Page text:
Despite the utter bogusness of Corsi's conspiracy, Joseph Farah parrots it in his April 13 WND column:
This was about something else.
It’s always about something else.
Maybe – just maybe – it had to do with another Nevadan by the name of Harry Reid.
It seems the Senate majority leader has been doing favors for a Chinese energy giant ENN, which has plans to build massive solar facilities in that area – tortoises or no tortoises.
Farah goes on to thank Bundy "for bringing all of this to the public’s attention." And surely Infowars thanks WND for publicizing its bogus conspiracy theory.
UPDATE: Barbara Simpson repeats the bogus conspiracy theory in her April 13 WND column.
As Militia Thugs Gather In Nevada, WND's Loudon Rants That Only The Left Likes Riots Topic: WorldNetDaily
Gina Loudon's April 13 column is headlined "Why the left loves a violent riot," and she's aiming at out-of-control campus celebrations, but she can't resist the urge to politicize it:
There is a political use for the mob mentality, and our founders understood that well. That is why they designed a representative republic instead of a democracy. Many in our country, including the president, continue to refer to our system of government as a democracy. It isn’t, and that matters. This is a substantive omission, and here’s why.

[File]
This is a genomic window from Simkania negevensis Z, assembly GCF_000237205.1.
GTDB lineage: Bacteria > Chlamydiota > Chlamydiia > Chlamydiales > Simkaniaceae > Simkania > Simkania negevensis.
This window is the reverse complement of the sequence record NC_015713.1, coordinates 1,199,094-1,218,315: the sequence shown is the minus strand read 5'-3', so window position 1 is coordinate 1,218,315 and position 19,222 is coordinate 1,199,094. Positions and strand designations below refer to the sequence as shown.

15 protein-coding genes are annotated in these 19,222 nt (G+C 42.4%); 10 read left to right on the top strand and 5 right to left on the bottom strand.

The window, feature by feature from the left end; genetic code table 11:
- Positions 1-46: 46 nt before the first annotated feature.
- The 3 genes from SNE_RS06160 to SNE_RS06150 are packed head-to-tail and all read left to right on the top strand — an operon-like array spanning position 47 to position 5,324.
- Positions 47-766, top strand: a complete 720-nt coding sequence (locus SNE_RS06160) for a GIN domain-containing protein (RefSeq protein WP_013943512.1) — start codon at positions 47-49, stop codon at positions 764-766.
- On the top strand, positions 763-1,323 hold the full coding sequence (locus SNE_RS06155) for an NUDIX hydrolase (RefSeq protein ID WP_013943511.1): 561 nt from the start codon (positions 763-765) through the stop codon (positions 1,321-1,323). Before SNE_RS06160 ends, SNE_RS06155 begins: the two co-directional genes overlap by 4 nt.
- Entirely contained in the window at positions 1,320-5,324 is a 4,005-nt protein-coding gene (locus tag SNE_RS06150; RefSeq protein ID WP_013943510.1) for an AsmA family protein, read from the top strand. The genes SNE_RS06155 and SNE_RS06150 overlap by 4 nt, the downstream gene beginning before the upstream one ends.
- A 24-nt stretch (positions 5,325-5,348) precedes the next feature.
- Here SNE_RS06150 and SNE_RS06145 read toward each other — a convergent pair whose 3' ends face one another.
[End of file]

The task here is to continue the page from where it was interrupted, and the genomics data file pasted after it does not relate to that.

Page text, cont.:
The difference between a republic and democracy is that a republic is far less susceptible to mob rule than a democracy. By design, democracy allows majority rule, even tyrannical rule, if it is supported by the majority.
Mob mentality plus lack of religion is the perfect recipe for tyranny.
When individualism is taken away, and replaced with groupthink, all people will become more susceptible to mob mentality. When groups are then rewarded more for being part of a group than for individual success (everyone gets a trophy mentality), that mindset deepens.
When God is taken out of schools, and now needs are met by government, the people begin to see the government as their supplier of needs. Therefore, the people are more willing to submit to the government’s requests, or even hypocrisies, because there is a sort of worship forming.